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Amityville Graduation is Five Times as Special

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A graduating class full of hope and promise was celebrated at Amityville Memorial High School on June 27 during five commencement ceremonies, the result of the COVID-19 pandemic. Speakers, in noting the great uncertainty in the world right now, emphasized their belief that the Class of 2020 will be better for it.

This year’s graduation was anything but traditional. With a 150-person limit, Amityville’s class of more than 200 seniors could not celebrate the milestone together, with ceremonies of approximately 45 students apiece and each graduate limited to two guests. On the football field, chairs were set up to respect social distancing rules and masks had to be worn. Graduates picked up their diploma folders from a table on the stage. Speeches by the valedictorian, salutatorian, class president and class adviser were given in person only at the first session, with pre-recorded versions played later.

But the unusual circumstances, and some on-and-off rain, didn’t temper enthusiasm for a moment that was 13 years in the making. Principal Edward Plaia said the graduates had different journeys to arrive at this destination, but what they did have in common was hard work, perseverance and a will to succeed. The Class of 2020 has students who exceeded in academics, the arts and athletics, and earned $4 million in scholarships. Seniors entering the military were individually recognized.

Mr. Plaia said that seniors made great sacrifices to help curtail the spread of COVID-19, having their last day of school without evening knowing it. Many of them, working part-time jobs at supermarkets and restaurants, learned what it meant to be an essential worker. As remote instruction began, they became more independent in their learning.

Superintendent Dr. Mary T. Kelly said that when the school year began, no one would imagine it ending this way. Students became eyewitnesses to history. But despite those challenges, there were many important items that the pandemic could not take away from them – the love of family, cherished memories with friends, their knowledge and skills, their grit and determination, and their hopes and dreams.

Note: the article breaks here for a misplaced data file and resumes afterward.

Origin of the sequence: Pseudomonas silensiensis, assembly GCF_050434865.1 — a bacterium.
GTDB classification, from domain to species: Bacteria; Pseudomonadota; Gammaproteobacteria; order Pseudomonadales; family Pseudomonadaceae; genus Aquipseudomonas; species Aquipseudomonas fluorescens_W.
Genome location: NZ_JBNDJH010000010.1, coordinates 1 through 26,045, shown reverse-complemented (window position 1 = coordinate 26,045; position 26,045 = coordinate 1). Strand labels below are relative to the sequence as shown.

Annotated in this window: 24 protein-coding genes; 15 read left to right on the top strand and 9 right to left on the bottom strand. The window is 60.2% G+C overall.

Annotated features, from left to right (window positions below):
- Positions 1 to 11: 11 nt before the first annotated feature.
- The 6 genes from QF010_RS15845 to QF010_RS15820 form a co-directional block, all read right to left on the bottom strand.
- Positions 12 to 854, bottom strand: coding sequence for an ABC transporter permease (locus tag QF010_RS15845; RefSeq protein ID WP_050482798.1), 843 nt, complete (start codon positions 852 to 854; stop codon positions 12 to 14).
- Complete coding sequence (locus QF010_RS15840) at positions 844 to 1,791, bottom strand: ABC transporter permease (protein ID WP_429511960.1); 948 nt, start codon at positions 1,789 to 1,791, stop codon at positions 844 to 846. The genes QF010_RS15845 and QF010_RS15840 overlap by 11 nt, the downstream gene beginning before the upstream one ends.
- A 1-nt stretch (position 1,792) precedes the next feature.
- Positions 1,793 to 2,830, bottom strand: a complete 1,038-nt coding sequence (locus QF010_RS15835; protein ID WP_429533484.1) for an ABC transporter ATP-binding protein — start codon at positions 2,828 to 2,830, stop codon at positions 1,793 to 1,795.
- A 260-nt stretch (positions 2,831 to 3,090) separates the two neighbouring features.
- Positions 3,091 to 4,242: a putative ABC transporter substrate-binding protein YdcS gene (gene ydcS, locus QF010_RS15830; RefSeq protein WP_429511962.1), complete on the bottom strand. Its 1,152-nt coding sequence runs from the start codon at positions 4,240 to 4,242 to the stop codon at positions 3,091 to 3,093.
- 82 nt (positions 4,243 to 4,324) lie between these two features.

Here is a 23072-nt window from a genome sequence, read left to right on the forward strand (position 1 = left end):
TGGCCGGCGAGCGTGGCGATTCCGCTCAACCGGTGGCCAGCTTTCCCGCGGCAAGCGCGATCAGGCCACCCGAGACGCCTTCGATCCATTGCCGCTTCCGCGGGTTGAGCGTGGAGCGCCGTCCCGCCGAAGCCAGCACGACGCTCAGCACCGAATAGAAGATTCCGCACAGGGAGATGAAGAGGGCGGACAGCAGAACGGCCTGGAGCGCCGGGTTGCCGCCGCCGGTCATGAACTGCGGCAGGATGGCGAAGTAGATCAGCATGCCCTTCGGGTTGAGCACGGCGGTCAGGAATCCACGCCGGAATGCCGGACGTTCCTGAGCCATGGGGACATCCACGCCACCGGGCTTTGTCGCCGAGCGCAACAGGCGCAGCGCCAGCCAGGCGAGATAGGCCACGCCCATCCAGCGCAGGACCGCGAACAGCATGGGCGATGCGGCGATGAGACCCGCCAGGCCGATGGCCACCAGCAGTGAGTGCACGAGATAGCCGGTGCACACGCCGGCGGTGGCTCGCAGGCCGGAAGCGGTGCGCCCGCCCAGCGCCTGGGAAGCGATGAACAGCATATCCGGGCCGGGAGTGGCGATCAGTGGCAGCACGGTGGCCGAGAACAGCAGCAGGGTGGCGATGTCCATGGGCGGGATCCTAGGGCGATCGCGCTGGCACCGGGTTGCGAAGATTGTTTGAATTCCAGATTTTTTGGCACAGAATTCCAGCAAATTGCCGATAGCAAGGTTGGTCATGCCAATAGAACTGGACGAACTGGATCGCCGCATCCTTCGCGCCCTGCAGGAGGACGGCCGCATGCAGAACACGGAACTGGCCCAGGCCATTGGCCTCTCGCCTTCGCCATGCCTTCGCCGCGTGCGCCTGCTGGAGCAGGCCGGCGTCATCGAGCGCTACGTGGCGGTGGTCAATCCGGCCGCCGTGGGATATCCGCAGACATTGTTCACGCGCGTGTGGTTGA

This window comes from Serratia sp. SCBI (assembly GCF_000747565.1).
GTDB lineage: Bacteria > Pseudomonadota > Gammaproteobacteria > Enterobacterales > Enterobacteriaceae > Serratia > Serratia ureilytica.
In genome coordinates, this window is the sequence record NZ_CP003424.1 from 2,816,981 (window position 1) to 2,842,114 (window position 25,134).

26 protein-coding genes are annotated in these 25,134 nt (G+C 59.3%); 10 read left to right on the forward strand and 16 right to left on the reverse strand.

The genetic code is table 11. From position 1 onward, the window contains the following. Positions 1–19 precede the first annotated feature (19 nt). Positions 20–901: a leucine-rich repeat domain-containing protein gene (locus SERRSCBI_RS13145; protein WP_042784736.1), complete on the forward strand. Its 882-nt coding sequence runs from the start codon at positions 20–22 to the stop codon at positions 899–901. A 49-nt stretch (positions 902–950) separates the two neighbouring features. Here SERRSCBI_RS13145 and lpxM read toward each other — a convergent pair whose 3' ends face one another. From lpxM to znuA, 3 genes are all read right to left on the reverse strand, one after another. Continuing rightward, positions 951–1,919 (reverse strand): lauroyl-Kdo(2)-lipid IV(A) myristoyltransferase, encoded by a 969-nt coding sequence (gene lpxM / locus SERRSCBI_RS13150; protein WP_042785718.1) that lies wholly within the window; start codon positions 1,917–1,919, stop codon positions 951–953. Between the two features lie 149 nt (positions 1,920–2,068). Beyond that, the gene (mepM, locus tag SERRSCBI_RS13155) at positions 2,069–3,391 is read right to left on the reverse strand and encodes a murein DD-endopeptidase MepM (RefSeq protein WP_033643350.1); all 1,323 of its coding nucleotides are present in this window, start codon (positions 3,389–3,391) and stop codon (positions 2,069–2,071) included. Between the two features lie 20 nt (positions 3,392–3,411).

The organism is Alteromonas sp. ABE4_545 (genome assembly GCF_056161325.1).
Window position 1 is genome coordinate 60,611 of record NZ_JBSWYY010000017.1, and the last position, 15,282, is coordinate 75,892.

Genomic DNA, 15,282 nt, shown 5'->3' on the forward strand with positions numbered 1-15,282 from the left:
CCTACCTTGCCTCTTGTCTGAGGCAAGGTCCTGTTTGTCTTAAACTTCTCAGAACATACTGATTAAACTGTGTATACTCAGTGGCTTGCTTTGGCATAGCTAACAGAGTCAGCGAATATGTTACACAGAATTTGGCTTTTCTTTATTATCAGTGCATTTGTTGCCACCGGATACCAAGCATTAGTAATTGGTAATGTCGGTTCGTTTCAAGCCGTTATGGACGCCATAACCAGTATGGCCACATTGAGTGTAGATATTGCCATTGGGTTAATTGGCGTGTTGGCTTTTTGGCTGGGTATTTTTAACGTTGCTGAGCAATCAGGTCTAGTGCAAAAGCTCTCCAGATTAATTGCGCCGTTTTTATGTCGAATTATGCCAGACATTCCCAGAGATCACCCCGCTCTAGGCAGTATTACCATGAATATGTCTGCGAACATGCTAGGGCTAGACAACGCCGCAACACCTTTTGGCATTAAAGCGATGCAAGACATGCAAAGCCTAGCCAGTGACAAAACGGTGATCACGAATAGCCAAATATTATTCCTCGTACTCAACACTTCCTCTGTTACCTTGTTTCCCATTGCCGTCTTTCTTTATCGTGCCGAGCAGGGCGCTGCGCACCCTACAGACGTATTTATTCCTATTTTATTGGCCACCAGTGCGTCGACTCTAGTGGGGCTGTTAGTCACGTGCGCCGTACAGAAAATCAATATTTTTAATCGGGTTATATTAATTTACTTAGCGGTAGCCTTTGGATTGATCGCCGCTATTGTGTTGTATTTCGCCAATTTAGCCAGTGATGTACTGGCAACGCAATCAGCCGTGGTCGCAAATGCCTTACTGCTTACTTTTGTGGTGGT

“This is your moment, your generation’s world to shape,” she told the Class of 2020. “You’re ready for the challenges ahead we will be here rooting for you.”

Valedictorian Marco Iorio said that in extraordinary times, the seniors never gave up on themselves to reach this milestone, reminding his classmates that a high school diploma is an extension of their excellence. He also thanked those who have provided support along the way, and help guide them through the chaos, including family members, teachers and administrators.

Salutatorian Amelia Tisk said she and her classmates entered senior year looking forward to many traditional milestone moments, but life had other plans. While the world is changing, she explained, there is a light at the end of the darkness.

“We are the most unique class to graduate,” she said. “If we can go through this, we can go through anything. The important thing is that we’re here, we made it.”

With protests for equality taking place throughout the country, senior class President Jeffrey Reyes-Espinal said that diversity is Amityville’s strength and he is proud to graduate from a high school where students come from many different cultures. He invoked his late fourth grade teacher, Marc Engler, whose emphasis on good character and the importance of treating others respectfully made an indelible mark on all students.

The Class of 2020 is special to Mr. Plaia, because when he returned to the district six years ago as principal of Edmund W. Miles Middle School, they were entering the school as well as seventh graders. He later became high school principal and got see them complete the last year of their educational journeys in Amityville. As they move on, he left them with some advice from his father: “If you want to accomplish something, you need to just do it.”

Monday, September 21, 2020